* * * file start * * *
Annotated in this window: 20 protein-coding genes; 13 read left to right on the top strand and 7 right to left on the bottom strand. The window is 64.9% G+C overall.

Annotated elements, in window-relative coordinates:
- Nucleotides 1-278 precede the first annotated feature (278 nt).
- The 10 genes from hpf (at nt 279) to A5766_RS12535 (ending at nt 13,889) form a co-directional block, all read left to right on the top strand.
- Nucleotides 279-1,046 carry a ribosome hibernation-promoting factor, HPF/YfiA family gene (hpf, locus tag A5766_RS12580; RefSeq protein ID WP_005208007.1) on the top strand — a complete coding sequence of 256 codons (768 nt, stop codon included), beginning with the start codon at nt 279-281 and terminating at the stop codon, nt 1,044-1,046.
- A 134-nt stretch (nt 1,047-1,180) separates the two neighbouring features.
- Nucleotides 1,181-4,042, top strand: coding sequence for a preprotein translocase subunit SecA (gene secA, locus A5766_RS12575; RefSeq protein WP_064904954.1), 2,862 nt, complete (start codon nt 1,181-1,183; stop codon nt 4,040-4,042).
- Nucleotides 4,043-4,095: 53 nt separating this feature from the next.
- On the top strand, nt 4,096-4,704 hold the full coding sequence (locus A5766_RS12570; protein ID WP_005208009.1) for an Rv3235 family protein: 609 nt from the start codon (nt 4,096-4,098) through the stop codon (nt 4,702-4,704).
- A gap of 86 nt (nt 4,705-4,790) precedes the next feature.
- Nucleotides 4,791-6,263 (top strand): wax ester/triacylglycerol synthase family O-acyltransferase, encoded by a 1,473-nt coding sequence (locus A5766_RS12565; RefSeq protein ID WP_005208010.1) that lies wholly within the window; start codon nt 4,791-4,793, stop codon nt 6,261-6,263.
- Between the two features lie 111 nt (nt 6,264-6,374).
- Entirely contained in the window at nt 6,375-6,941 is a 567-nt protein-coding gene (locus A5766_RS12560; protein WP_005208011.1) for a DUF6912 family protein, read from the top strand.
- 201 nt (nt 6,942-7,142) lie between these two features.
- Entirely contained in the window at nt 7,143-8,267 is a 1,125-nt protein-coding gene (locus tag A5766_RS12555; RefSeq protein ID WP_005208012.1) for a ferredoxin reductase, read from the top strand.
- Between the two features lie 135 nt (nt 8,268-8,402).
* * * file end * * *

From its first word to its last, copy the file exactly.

Annotated in this window: 20 protein-coding genes; 13 read left to right on the top strand and 7 right to left on the bottom strand. The window is 64.9% G+C overall.

Annotated elements, in window-relative coordinates:
- Nucleotides 1-278 precede the first annotated feature (278 nt).
- The 10 genes from hpf (at nt 279) to A5766_RS12535 (ending at nt 13,889) form a co-directional block, all read left to right on the top strand.
- Nucleotides 279-1,046 carry a ribosome hibernation-promoting factor, HPF/YfiA family gene (hpf, locus tag A5766_RS12580; RefSeq protein ID WP_005208007.1) on the top strand — a complete coding sequence of 256 codons (768 nt, stop codon included), beginning with the start codon at nt 279-281 and terminating at the stop codon, nt 1,044-1,046.
- A 134-nt stretch (nt 1,047-1,180) separates the two neighbouring features.
- Nucleotides 1,181-4,042, top strand: coding sequence for a preprotein translocase subunit SecA (gene secA, locus A5766_RS12575; RefSeq protein WP_064904954.1), 2,862 nt, complete (start codon nt 1,181-1,183; stop codon nt 4,040-4,042).
- Nucleotides 4,043-4,095: 53 nt separating this feature from the next.
- On the top strand, nt 4,096-4,704 hold the full coding sequence (locus A5766_RS12570; protein ID WP_005208009.1) for an Rv3235 family protein: 609 nt from the start codon (nt 4,096-4,098) through the stop codon (nt 4,702-4,704).
- A gap of 86 nt (nt 4,705-4,790) precedes the next feature.
- Nucleotides 4,791-6,263 (top strand): wax ester/triacylglycerol synthase family O-acyltransferase, encoded by a 1,473-nt coding sequence (locus A5766_RS12565; RefSeq protein ID WP_005208010.1) that lies wholly within the window; start codon nt 4,791-4,793, stop codon nt 6,261-6,263.
- Between the two features lie 111 nt (nt 6,264-6,374).
- Entirely contained in the window at nt 6,375-6,941 is a 567-nt protein-coding gene (locus A5766_RS12560; protein WP_005208011.1) for a DUF6912 family protein, read from the top strand.
- 201 nt (nt 6,942-7,142) lie between these two features.
- Entirely contained in the window at nt 7,143-8,267 is a 1,125-nt protein-coding gene (locus tag A5766_RS12555; RefSeq protein ID WP_005208012.1) for a ferredoxin reductase, read from the top strand.
- Between the two features lie 135 nt (nt 8,268-8,402).